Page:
¶ 15 The trial court ruled that defendant's racking of the gun (inserting a round into the chamber of the gun by pulling the slide back and releasing it) when Sergeant Lombardi and Officer Simmons approached was the first significant event that occurred between defendant and the two police officers, and that this was sufficient to submit the initial aggressor issue to the jury. We disagree with the court's ruling because defendant's encounter with the police cannot be considered as a separate encounter from that with the handgun shooter.
¶ 16 "In determining whether an initial aggressor instruction is appropriate under the circumstances of a case in which hostilities begin and escalate among a group of people, the conduct of the defendant in the context of the situation must be the focus of any analysis of the defendant's right to self-defense." Silva, 987 P.2d at 915-16. Here, the entire incident, starting from when the handgun shooter fired his first shots until defendant was felled by police, lasted less than a minute and probably considerably less.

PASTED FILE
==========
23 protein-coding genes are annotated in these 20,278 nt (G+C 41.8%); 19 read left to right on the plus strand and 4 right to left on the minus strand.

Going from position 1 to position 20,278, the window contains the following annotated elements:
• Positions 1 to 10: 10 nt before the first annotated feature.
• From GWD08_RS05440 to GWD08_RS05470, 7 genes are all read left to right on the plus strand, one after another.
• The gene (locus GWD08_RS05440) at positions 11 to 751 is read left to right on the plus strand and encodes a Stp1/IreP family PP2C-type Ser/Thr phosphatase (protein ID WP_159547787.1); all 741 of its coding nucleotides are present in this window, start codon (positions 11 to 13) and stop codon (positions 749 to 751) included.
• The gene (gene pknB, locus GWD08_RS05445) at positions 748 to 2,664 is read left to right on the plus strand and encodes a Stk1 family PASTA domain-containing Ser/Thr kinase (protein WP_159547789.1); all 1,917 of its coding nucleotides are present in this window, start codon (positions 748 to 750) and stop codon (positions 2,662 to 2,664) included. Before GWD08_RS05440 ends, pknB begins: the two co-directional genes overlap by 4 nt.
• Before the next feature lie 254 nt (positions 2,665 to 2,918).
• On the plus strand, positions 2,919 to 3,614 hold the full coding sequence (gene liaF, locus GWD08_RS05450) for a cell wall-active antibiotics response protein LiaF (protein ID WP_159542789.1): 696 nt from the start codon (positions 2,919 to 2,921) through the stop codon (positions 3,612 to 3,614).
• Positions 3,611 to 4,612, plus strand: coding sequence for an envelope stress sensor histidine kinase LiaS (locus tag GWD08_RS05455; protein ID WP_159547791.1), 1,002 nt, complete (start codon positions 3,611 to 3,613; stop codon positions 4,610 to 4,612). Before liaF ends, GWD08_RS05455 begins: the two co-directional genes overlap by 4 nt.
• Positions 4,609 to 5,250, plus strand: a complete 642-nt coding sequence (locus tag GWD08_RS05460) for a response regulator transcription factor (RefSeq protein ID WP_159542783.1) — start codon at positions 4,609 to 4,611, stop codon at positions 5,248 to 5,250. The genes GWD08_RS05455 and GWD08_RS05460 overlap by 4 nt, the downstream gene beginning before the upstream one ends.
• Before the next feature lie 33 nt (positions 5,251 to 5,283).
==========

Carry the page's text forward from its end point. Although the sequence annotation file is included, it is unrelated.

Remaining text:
¶ 17 Defendant testified that he believed Sergeant Lombardi and Officer Simmons were part of the same group as the handgun shooter and thus he did not know he was shooting at the police. Sergeant Lombardi testified that neither he nor Officer Simmons announced they were police or ordered defendant to drop his gun before they fired their weapons. Officer Simmons testified that he believed Sergeant Lombardi said something but he could not hear what he said. In these circumstances, the police entered an ongoing and uninterrupted fight between defendant and the handgun shooter. Cf. People v. Beasley, 778 P.2d 304, 305-06 (Colo.App. 1989) (concluding that it was error to give an initial aggressor instruction because "initial" means "first" in this context and a fight was already underway between the defendant's associate and the victim when the defendant entered the physical conflict).